Though Matt and Meredith wanted to steer away from the stereotypical sprawling country farm house, adequate accommodation was needed for the couple’s four children, two Australian kelpies and frequent visitors. The brief was for six bedrooms to fit into a compact footprint, which, in the absence of an architect during the latter stages, resulted in several changes to the original design and considerable extra costs. “There were a few issues here and there and the odd expletive, but nothing that a bit of country charm and patience couldn’t fix,” says Meredith.

The new home contains two wings connected by a glass link. The single-storey “living wing” is complete with a large, open-plan kitchen, dining area, living area and study, as well as an enclosed lounge room, laundry and bathroom. The two-storey bedroom wing contains the bedrooms and four bathrooms. “We did have to make some changes to the design,” says Meredith, explaining how they widened the hallway, shifted the staircase and changed the kitchen. “Unfortunately we didn’t realise the need for these changes until after the slab was poured, so it meant a bit of a headache for the builder to get the plumbing lined up. This cost money and time but was worth it in the end.”

The couple drew inspiration from the natural environment, the beauty of rough hand-hewn wool sheds, and farm houses erected in remote locations throughout Australia’s sheep farming history. “We wanted a building that looked earthy and robust, that echoed its local environment and read as a farm house which was rugged and protective outside and warm and welcoming inside,” says Meredith.

The exterior combines an earthy colour scheme — from the deep grey and speckled green of the paddock stone covered in moss and lichen and the burnt orange of the soil, to the deep orange colour of the hardwood and chocolate brown of the recycled railway sleepers used for window beams. The square corners of the building were constructed from convict-hewn sandstone salvaged from a demolished building at St Vincent’s Hospital, where Matt practised many years ago. The sandstone and Milk White woollen curtains work to soften the exterior colour scheme.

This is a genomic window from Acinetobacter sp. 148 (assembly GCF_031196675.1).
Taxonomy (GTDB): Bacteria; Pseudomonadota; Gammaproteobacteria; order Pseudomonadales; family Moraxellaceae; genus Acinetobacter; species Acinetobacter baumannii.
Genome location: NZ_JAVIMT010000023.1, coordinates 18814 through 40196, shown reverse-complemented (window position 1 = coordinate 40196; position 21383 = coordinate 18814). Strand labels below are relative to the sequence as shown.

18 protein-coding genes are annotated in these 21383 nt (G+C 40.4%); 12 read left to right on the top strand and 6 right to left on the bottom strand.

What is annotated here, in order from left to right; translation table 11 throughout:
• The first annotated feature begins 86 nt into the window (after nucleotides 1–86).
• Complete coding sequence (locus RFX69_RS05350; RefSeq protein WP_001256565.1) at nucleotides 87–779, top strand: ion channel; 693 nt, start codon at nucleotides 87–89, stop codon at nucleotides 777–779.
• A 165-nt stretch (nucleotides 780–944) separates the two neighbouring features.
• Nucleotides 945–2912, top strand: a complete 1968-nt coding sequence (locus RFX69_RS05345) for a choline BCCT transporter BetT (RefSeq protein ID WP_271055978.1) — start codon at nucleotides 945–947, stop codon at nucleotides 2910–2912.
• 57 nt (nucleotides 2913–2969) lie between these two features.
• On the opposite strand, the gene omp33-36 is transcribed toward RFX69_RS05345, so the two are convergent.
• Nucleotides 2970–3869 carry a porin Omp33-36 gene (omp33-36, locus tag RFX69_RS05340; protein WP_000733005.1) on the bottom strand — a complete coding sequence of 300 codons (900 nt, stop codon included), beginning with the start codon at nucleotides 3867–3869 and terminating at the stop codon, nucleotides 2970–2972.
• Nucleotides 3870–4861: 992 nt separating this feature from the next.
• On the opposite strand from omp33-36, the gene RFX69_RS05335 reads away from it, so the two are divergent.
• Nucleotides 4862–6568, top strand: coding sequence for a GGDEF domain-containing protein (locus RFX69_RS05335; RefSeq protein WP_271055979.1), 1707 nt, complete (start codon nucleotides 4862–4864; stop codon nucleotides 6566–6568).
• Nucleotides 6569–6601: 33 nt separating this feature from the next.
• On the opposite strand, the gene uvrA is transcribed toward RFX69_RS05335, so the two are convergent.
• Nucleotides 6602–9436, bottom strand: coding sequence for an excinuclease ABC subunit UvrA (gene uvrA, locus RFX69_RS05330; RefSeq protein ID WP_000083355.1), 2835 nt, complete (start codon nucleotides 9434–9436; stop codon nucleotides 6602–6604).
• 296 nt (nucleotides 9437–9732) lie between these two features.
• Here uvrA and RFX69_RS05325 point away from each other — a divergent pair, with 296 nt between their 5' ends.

Though a modern feel is created with light-filled, open rooms and expansive views, Meredith wanted to continue the rustic, farm-house feel inside. Fusing a colour scheme similar to the exterior with autumnal tones, the interiors feature recycled materials from the farm including “dog spike coat racks,” farm gate towel racks, and a delightful old iron bath. Salvaged timbers were also used to make rustic furniture, including bed heads and a beautiful dining table constructed from left-over stringy bark slabs and discarded iron. “These rough-hewn rustic features are softened and contrasted by the use of beautiful soft furnishings that maximise the use of fine wool in upholstery fabrics, curtains, bedding, wall hangings, lamp shades, carpets and objets d’art,” says Meredith.